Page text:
Officers bring allegations of Islamophobia against the Metropolitan Police
Categories: Latest News
Tuesday February 22 2022
Fresh allegations of Islamophobia have been levelled at the Metropolitan Police Service (MPS). According to media reports, Muslim officers were mocked when attending a local Mosque and a new “health and safety” rule was brought in requiring Muslim Officers to put their names on a board if they took a prayer break. Other officers were not required to do this for their breaks.
Sadly, such allegations are not isolated events. Another case of Islamophobia within the MPS is of former top officer, Nusrit Mehtab, who accused the MPS of being a toxic workplace and sued them on grounds of misogynistic, racial and religious discrimination. Her complaints included the sexist initiation culture, being made to wear men’s trousers, and that she was often singled out for her racial background, often patrolling alone. Not only did the Met fail in accommodating her religious beliefs, but officers often found it difficult to take orders from a woman who was a Muslim.
It is evident that these incidents are part of deep-rooted institutional problems within the Met. Earlier this month, MPS Commissioner, Cressida Dick, stepped down from her role after an investigation, led by the Independent Office for Police Complaints (IOPC), uncovered exchanges of racist, misogynistic and Islamophobic messages sent between Met police officers. The IOPC stated “We believe these incidents are not isolated or simply the behaviour of a few ‘bad apples’”. Indeed, Dick stepped down after the London Mayor, Sadiq Khan had made it clear that an urgent response was needed after the recent failings within the Met that made him feel “disgusted and angry”. Officers in closed WhatsApp groups with other colleagues were found to have sent messages such as: “Just walked past the big mosque all the fanatics turn up at to radicalize the young Muslims…”. As such, the removal of Cressida Dick was hugely welcomed as she was someone who many saw as part of the problem.
In fact, the appointment of Dick as Commissioner of the MPS served as a shock to many, in particular to the family of Jean Charles de Menezes, an innocent Brazilian man misidentified and killed by the Met Police two weeks after the 7/7 bombings in London. In light of the recent Met failings, the cousin of de Menezes mentioned that she felt that Dick should have resigned in 2005 after the fatal incident in which De Menezes was pinned down and shot in the head seven times on the London Underground. Dick was the Senior Commander overseeing the operation, but no action was taken, and Dick was absolved of any blame. She simply conceded: “it is possible that an innocent member of the public might die in circumstances like this.” However, questions have been asked as to why the police perceived de Menezes as a threat and, in particular, why he was mistaken as a criminal suspect that happened to be Muslim.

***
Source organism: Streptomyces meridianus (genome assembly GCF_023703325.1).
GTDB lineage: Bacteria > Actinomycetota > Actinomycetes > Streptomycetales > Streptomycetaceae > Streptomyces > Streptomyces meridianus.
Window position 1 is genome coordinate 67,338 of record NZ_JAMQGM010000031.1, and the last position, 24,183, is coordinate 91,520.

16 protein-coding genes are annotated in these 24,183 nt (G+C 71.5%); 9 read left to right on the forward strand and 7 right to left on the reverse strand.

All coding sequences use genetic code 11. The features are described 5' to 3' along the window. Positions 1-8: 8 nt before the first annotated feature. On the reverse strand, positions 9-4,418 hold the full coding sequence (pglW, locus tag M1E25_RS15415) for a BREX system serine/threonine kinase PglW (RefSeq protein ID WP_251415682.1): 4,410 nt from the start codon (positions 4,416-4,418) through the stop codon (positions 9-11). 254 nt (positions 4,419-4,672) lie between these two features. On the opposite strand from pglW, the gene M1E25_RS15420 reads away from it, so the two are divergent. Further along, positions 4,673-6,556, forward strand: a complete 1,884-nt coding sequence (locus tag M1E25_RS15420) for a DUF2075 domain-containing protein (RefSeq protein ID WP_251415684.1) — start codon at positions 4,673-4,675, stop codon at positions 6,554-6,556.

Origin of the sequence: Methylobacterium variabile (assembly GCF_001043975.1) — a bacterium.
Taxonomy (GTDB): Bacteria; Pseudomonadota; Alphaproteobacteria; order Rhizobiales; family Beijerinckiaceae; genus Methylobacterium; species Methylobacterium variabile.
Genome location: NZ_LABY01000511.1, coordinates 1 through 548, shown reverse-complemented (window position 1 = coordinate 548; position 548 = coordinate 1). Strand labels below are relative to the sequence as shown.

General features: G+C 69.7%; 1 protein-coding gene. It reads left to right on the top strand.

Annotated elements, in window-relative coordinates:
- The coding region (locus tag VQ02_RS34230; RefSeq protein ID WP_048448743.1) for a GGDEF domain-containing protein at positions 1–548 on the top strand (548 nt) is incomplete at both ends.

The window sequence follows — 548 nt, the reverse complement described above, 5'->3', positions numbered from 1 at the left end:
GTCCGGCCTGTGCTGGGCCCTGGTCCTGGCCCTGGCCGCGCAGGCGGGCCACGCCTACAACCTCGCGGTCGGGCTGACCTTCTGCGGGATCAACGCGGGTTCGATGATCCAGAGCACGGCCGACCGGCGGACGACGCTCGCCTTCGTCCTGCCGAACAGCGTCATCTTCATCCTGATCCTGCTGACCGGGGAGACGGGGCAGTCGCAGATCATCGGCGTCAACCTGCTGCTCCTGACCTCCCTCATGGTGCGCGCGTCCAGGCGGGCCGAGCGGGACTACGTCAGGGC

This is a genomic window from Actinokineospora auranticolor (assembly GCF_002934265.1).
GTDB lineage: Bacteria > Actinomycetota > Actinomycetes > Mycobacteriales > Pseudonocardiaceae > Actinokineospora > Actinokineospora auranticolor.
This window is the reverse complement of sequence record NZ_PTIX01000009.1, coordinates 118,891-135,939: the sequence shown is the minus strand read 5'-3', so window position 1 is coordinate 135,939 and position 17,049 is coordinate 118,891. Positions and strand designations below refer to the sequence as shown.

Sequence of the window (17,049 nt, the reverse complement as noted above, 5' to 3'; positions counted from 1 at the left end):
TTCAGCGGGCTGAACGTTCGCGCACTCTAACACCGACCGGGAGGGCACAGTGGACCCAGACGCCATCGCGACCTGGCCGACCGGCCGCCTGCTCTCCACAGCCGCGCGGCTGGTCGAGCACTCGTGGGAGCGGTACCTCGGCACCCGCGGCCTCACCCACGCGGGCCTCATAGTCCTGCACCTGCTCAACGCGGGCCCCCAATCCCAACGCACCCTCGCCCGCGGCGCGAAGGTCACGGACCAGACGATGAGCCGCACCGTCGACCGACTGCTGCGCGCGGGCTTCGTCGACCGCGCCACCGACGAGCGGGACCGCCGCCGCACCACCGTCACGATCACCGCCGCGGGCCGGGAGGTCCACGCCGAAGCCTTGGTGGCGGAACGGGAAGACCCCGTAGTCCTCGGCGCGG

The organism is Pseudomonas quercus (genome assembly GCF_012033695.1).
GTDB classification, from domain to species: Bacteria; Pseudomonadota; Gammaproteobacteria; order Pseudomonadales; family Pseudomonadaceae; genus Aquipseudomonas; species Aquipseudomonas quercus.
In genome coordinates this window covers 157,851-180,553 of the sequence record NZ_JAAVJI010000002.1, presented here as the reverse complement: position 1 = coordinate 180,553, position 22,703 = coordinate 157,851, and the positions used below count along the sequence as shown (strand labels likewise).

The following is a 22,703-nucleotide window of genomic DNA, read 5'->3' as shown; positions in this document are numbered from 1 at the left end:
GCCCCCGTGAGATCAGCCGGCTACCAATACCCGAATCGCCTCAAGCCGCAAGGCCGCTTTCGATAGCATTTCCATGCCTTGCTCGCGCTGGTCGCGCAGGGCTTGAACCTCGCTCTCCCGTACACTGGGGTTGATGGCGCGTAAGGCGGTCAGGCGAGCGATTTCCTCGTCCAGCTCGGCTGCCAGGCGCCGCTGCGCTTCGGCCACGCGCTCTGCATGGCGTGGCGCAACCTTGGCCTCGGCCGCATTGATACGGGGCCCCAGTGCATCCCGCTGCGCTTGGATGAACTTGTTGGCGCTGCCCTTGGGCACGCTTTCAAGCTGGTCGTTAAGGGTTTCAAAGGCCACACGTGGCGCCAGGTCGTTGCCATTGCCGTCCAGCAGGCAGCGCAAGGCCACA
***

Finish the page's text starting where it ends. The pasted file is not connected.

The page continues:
Though the Commissioner has now stepped down, the issue of Islamophobia will still persist unless there is reform to address the culture of Islamophobia within the Met. Indeed, the nature of the WhatsApp messages and the fact they were sent on closed groups alludes to a deep cultural issue within the MPS. It comes across as Islamophobia being normalised behind closed doors and undermines the efforts of those working with the MPS in actually curbing Islamophobia.
The Met seems to be plagued with Islamophobic practices, just as it is with sexism and racism. The appointment of a new commissioner must not only address the issues promptly, but needs to work with the community to regain trust. MEND urges that any replacement must look into the practices and culture of Islamophobia within the MPS, while accepting the IOPC’s report wholly and implementing its recommendations, especially that the MSP should:
- “assure itself that it is taking sufficient steps to eradicate racism from the force… [and] commit publicly to being an anti-racist organisation with a zero-tolerance position on racist behaviour.”
- “build on the steps it has taken internally against bullying and harassment, by publicly committing to a position of zero-tolerance on bullying and harassment, which is embedded through messaging, guidance, training and on-going support for police officers and staff to proactively and robustly challenge such behaviour.”
- “review and ensure its current training and guidance on bullying and harassment adequately covers when remarks that may be viewed by some as ‘friendly’ banter, can create an intimidating, hostile, degrading, humiliating, or offensive environment for others, and therefore be seen as ‘ignorant’ or ‘malicious’ banter by others.”